I’ve seen small 12 and 20-inch prototype OLEDs in past years at CES, but never a true big screen option that is in production and planned for release. This year is different: LG has a 55-inch OLED on display, and Samsung is rumored to have another OLED debuting this week. The prices on these sets will be ridiculous $8,000-10,000 but predictions from analysts say that by the end of 2013, they’ll be more like $4000. Availability is still a little unclear, although rumors of late 2012 offerings are in the air.
4K and 8K Resolution
Another trend at CES: higher resolution TVs than ever. 4K and 8K respectively double and quadruple the resolution of the highest high definition sets on the market. Panasonic, Sharp, Samsung, and most other TV manufacturers are going for this crisper, more vivid resolution as an incentive to get consumers to trade in their old TV sets. But this technology is still a ways from every day reality, and CES may prove a litmus test on whether attendees think the 4K sets are that much more visually compelling. An even greater inhibitor to widespread 4K/8K TVs any time soon is that they will mandate all new source video and new cameras and infrastructure from TV networks and production companies. Today, very little content is produced at such high resolution.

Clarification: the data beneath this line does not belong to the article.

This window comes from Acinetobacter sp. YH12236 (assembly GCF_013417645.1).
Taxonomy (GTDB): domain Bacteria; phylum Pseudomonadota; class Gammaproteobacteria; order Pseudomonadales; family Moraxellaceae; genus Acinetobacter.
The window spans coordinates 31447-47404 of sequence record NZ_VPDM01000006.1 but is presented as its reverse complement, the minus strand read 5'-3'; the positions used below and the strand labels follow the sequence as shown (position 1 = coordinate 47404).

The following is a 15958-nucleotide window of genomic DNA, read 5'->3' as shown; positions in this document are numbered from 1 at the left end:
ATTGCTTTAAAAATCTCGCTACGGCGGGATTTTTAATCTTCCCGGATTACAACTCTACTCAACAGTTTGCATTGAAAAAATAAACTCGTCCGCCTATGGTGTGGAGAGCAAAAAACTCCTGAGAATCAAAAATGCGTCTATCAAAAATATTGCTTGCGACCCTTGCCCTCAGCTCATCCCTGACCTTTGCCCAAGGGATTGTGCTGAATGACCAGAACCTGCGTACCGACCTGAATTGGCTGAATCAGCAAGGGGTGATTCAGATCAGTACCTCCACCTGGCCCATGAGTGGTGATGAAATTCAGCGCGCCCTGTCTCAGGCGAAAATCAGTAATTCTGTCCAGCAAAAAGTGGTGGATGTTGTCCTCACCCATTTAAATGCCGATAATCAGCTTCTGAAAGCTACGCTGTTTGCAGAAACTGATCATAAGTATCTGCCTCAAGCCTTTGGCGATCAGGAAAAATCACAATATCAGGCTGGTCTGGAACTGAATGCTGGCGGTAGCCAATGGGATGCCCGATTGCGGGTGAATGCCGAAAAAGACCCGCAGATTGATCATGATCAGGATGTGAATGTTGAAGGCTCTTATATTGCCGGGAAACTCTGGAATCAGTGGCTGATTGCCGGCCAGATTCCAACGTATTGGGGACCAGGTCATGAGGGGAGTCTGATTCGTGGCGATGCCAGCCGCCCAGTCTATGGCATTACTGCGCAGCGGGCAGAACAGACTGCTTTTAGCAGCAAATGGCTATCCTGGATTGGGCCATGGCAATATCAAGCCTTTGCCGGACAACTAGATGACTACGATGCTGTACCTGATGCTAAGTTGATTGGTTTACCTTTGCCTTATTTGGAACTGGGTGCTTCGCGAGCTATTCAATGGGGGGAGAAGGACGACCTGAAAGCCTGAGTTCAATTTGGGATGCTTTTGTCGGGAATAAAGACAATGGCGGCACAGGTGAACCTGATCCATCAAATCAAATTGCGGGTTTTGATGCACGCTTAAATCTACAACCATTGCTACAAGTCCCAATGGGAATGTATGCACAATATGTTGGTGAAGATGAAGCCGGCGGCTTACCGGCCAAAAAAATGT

3D Is Dead Long Live 3D!
In the early press releases from manufacturers, there has been very little mention of 3D. It seems they now understand that most consumers aren’t willing to pay much more for a TV with 3D. It’s being seen as less of a feature, more of a gimmick. That being said, there is early buzz around Toshiba, who is saying that they will have a glasses-free, big-screen 3DTV available for sale within the year, according to CNET news. This is a big departure from other manufacturers like Samsung, which has managed expectations, saying they don’t expect to have glasses-free technology ready for market within 10 years.
Gesture Control An End To The Remote Control?
The success of the XBOX Kinect, which tracks the player’s movements to control gaming, has spawned a whole new idea for interacting with your TV: gesture control. Imagine flicking your wrist to mute the volume, raising your arm to pull up the guide and grabbing or swiping to select a show. Such sets could even have facial recognition to turn on your favorite channels and volume presets when you walk into the room.
PrimeSense, the company behind the Kinect’s gesture control, is showing off a TV driven with the same technology, and Samsung is rumored to be debuting sets with this same type of user control.
Smart Internet Connected TVs